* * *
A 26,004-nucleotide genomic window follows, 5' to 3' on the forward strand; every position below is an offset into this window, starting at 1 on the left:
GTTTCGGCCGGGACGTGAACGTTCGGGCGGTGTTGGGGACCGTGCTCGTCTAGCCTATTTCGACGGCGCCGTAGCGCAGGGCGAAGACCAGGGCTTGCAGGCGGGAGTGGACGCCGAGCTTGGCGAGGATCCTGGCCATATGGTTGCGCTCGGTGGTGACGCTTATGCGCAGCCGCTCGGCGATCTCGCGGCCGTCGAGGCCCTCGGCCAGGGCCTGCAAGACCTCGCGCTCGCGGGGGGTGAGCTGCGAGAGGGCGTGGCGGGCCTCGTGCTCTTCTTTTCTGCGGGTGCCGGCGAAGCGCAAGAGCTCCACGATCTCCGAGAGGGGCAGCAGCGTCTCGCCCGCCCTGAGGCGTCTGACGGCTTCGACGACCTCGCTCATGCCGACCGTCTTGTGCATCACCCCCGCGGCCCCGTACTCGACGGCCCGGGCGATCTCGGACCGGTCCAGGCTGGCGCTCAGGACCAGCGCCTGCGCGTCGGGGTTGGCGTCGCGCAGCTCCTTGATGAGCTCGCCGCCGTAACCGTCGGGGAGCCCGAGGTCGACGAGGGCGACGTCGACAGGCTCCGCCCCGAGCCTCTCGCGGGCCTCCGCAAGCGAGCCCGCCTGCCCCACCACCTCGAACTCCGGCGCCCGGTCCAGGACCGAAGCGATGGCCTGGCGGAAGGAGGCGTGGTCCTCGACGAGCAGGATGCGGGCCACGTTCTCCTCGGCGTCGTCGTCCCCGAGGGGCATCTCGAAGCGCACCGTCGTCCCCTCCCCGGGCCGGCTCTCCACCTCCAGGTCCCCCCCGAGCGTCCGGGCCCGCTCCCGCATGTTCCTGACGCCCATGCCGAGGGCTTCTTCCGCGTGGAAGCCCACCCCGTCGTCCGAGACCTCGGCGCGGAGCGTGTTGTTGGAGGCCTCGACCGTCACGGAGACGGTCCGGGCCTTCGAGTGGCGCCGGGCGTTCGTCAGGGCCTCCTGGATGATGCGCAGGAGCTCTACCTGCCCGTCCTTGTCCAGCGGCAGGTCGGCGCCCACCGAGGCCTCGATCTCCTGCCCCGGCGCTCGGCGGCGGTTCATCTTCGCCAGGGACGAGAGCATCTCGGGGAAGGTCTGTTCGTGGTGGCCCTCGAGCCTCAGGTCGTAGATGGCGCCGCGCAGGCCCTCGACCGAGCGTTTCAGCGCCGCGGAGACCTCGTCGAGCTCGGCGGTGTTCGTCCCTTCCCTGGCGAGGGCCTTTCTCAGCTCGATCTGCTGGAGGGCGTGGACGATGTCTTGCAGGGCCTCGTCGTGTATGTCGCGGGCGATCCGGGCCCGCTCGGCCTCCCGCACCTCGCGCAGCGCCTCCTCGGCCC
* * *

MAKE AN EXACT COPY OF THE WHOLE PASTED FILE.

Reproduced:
A 26,004-nucleotide genomic window follows, 5' to 3' on the forward strand; every position below is an offset into this window, starting at 1 on the left:
GTTTCGGCCGGGACGTGAACGTTCGGGCGGTGTTGGGGACCGTGCTCGTCTAGCCTATTTCGACGGCGCCGTAGCGCAGGGCGAAGACCAGGGCTTGCAGGCGGGAGTGGACGCCGAGCTTGGCGAGGATCCTGGCCATATGGTTGCGCTCGGTGGTGACGCTTATGCGCAGCCGCTCGGCGATCTCGCGGCCGTCGAGGCCCTCGGCCAGGGCCTGCAAGACCTCGCGCTCGCGGGGGGTGAGCTGCGAGAGGGCGTGGCGGGCCTCGTGCTCTTCTTTTCTGCGGGTGCCGGCGAAGCGCAAGAGCTCCACGATCTCCGAGAGGGGCAGCAGCGTCTCGCCCGCCCTGAGGCGTCTGACGGCTTCGACGACCTCGCTCATGCCGACCGTCTTGTGCATCACCCCCGCGGCCCCGTACTCGACGGCCCGGGCGATCTCGGACCGGTCCAGGCTGGCGCTCAGGACCAGCGCCTGCGCGTCGGGGTTGGCGTCGCGCAGCTCCTTGATGAGCTCGCCGCCGTAACCGTCGGGGAGCCCGAGGTCGACGAGGGCGACGTCGACAGGCTCCGCCCCGAGCCTCTCGCGGGCCTCCGCAAGCGAGCCCGCCTGCCCCACCACCTCGAACTCCGGCGCCCGGTCCAGGACCGAAGCGATGGCCTGGCGGAAGGAGGCGTGGTCCTCGACGAGCAGGATGCGGGCCACGTTCTCCTCGGCGTCGTCGTCCCCGAGGGGCATCTCGAAGCGCACCGTCGTCCCCTCCCCGGGCCGGCTCTCCACCTCCAGGTCCCCCCCGAGCGTCCGGGCCCGCTCCCGCATGTTCCTGACGCCCATGCCGAGGGCTTCTTCCGCGTGGAAGCCCACCCCGTCGTCCGAGACCTCGGCGCGGAGCGTGTTGTTGGAGGCCTCGACCGTCACGGAGACGGTCCGGGCCTTCGAGTGGCGCCGGGCGTTCGTCAGGGCCTCCTGGATGATGCGCAGGAGCTCTACCTGCCCGTCCTTGTCCAGCGGCAGGTCGGCGCCCACCGAGGCCTCGATCTCCTGCCCCGGCGCTCGGCGGCGGTTCATCTTCGCCAGGGACGAGAGCATCTCGGGGAAGGTCTGTTCGTGGTGGCCCTCGAGCCTCAGGTCGTAGATGGCGCCGCGCAGGCCCTCGACCGAGCGTTTCAGCGCCGCGGAGACCTCGTCGAGCTCGGCGGTGTTCGTCCCTTCCCTGGCGAGGGCCTTTCTCAGCTCGATCTGCTGGAGGGCGTGGACGATGTCTTGCAGGGCCTCGTCGTGTATGTCGCGGGCGATCCGGGCCCGCTCGGCCTCCCGCACCTCGCGCAGCGCCTCCTCGGCCC